The North Saqqara plateau was the main elite cemetery of Memphis in the Early Dynastic Period. For decades, the possible identification of the First Dynasty royal tombs dominated the debate around the cemetery. As a result, scholars focused their efforts in studying the larger tombs of this time-period, leaving more than one hundred and sixty excavated structures unstudied and unpublished. Notably, a significant portion of these tombs date to the Second Dynasty, a period still comparatively little understood.
Figure 1. ‘Street’ of the cemetery that shows the density of the mastaba cluster (courtesy of Geoffrey T. Martin and the Isaac Newton Trust)
Archaeological excavations have been conducted at the site since the early twentieth century. Auguste Mariette, James E. Quibell, Cecil M. Firth and Walter B. Emery led the archaeological efforts of the Egyptian Ministry of Antiquities. In the 1950s the Egypt Exploration Society took over the excavations at the site under the direction of scholars like Walter B. Emery, Geoffrey T. Martin, or Harry Smith. These works not only uncovered Early Dynastic tombs, but they also revealed some of the most monumental animal catacombs in the Nile Valley.
Figure 2. Empty core of monumental mastaba tomb of the Second Dynasty (courtesy of Geoffrey T. Martin and the Isaac Newton Trust)
With the help of the EES Centenary Award, this project hopes to bring together information from the archives related to these excavations, including the data of the geomagnetic survey led by Ian Mathieson. Both published and unpublished documents will be revisited and integrated in order to achieve a better-rounded understanding of the site. Although a comprehensive plan of the necropolis does not exist, a preliminary analysis of the documentation shows that its reconstruction will be possible, at least partially. Although the necropolis has often been presented as a series of scattered First Dynasty tombs, the reconstructed plan shows that it was densely populated towards the end of the Third Dynasty.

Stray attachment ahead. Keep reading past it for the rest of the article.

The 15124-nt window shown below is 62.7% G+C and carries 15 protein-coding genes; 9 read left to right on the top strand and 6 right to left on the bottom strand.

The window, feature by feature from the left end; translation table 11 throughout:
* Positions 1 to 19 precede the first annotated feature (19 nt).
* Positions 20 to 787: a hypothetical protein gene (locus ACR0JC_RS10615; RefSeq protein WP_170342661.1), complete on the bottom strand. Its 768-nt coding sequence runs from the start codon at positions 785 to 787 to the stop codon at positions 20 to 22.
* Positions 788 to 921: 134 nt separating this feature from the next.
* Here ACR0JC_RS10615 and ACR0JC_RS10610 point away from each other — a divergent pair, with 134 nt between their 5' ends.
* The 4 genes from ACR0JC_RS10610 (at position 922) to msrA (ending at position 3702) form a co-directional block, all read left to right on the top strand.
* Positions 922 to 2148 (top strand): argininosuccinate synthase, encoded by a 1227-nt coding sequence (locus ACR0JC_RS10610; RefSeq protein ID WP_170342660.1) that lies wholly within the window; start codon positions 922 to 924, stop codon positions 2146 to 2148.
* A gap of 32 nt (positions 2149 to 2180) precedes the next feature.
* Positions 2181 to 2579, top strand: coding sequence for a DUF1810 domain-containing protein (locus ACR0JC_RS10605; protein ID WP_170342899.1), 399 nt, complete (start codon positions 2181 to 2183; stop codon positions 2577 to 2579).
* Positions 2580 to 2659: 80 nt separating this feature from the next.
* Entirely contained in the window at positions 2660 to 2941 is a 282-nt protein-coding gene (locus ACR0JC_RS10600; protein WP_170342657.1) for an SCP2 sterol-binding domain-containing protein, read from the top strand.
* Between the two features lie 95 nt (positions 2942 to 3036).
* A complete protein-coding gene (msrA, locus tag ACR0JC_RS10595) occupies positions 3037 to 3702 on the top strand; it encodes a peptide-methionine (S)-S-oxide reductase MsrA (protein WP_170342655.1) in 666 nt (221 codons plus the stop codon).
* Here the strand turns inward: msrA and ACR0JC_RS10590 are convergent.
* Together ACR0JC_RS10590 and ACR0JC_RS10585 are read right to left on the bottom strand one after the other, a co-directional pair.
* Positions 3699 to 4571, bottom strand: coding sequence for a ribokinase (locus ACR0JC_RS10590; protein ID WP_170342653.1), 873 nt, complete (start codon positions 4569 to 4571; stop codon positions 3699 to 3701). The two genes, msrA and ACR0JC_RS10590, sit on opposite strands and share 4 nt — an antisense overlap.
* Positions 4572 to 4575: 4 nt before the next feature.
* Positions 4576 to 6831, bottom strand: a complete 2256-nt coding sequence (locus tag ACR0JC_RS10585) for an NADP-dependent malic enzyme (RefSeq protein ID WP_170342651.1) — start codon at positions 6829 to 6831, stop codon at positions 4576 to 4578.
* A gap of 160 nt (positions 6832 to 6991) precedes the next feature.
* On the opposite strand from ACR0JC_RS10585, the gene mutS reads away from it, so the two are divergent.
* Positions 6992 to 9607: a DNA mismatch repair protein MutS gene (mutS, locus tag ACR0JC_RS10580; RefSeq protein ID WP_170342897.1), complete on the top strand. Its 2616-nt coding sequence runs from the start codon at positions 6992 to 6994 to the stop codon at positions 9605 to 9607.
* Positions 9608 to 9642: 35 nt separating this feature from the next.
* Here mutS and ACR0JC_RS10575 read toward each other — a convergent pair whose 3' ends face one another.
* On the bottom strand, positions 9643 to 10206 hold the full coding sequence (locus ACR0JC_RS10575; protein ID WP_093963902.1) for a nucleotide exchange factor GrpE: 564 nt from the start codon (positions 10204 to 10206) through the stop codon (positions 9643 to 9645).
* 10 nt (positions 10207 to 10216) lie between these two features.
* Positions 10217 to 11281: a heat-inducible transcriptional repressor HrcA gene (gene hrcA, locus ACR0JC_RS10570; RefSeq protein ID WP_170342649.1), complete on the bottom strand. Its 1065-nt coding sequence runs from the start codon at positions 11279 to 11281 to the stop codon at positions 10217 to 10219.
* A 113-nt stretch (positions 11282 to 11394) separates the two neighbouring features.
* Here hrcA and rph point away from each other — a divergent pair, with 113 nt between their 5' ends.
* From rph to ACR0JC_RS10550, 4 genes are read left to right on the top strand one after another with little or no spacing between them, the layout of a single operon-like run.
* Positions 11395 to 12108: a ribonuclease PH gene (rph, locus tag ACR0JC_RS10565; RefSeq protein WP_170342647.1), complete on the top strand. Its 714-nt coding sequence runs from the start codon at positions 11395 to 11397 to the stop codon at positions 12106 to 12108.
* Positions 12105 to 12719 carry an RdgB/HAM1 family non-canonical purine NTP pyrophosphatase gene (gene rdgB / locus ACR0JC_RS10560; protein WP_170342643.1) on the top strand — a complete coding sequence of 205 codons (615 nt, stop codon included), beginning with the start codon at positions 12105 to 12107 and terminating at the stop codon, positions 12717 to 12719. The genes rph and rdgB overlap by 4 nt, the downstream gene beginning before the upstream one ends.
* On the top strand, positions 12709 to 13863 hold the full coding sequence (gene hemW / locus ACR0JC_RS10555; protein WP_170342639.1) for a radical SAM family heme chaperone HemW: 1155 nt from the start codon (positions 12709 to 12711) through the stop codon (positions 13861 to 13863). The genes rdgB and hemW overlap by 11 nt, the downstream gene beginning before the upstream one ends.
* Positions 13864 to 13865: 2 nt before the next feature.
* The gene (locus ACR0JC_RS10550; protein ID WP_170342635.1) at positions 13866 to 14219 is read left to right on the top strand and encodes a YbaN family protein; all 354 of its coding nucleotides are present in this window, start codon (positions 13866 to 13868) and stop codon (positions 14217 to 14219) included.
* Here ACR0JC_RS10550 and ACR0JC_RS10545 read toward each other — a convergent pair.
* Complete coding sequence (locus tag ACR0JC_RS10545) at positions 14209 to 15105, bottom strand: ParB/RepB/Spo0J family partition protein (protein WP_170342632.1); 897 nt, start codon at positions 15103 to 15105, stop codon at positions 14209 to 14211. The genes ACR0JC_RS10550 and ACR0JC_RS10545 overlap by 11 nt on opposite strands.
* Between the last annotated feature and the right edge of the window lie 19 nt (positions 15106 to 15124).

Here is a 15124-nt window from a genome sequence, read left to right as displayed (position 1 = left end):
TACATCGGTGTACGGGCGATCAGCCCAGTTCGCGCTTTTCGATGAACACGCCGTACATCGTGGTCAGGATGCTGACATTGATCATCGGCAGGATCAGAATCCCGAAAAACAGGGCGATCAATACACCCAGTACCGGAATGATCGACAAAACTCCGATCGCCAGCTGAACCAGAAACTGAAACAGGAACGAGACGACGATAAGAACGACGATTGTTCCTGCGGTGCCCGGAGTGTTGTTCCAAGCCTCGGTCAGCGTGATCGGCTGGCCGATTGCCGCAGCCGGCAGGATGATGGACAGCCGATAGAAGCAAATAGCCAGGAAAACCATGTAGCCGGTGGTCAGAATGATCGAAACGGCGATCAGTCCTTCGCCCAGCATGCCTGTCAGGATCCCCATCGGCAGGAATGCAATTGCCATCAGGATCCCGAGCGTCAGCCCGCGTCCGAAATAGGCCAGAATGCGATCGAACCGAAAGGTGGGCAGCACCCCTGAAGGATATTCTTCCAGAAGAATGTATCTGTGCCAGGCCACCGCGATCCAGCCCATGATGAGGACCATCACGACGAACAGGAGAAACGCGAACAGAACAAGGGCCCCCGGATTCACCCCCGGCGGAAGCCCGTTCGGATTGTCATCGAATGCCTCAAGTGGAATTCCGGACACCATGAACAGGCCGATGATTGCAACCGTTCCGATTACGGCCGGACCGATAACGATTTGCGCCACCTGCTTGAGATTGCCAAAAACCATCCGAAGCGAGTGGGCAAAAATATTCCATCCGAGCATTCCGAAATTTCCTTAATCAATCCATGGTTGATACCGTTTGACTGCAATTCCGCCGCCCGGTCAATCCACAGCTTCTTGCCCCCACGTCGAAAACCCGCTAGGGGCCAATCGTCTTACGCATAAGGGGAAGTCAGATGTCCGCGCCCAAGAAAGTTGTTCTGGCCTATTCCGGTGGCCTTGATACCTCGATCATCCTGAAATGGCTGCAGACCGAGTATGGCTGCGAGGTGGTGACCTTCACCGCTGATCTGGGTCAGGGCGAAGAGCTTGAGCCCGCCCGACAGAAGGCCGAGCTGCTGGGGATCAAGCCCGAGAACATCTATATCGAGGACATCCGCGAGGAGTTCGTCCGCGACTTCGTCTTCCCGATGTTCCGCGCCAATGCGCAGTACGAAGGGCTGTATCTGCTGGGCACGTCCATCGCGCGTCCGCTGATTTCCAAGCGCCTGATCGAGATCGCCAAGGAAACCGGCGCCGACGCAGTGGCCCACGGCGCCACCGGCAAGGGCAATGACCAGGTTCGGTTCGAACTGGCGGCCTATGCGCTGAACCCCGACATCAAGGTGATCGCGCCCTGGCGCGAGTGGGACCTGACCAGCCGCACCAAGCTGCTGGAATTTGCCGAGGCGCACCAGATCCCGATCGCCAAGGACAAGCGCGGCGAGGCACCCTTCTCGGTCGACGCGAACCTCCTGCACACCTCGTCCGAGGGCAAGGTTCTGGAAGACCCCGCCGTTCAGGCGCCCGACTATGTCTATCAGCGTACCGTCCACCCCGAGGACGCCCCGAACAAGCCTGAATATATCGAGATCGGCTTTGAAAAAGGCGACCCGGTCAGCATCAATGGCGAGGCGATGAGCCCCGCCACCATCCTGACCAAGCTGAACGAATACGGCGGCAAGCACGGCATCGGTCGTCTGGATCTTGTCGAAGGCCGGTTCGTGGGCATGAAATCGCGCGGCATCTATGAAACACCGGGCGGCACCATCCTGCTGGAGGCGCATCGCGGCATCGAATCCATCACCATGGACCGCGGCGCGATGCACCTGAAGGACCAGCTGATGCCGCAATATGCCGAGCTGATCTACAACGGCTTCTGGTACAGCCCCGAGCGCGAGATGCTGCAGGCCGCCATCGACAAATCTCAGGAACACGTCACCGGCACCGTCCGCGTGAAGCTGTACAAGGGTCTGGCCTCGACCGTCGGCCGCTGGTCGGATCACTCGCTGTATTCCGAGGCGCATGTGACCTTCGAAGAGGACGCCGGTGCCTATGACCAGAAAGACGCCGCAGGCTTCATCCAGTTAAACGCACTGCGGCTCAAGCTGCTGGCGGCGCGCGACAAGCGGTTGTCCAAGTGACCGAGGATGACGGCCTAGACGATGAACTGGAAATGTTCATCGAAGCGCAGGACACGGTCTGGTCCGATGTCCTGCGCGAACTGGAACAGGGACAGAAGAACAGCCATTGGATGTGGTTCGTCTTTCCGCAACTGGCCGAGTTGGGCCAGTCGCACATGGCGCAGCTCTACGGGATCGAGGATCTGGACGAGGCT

Figure 3. Photogrammetry was used for the digitization of a large plan of the necropolis in fragile condition (courtesy of the Egypt Exploration Society)
The archival records that have survived are not complete, and a topographic survey of the site is intended in order to find the location of some partial plans of the cluster. Thanks to the EES Centenary Award we hope to undertake one season of fieldwork, collecting data for a photogrammetric survey. The outcome of this topographic survey will be offered to the Ministry of Tourism and Antiquities and its local authorities, hoping that it will aid research and site management.
Figure 4. Pots found in situ by the excavations of W. B. Emery in the 1930s (courtesy of Geoffrey T. Martin and the Isaac Newton Trust)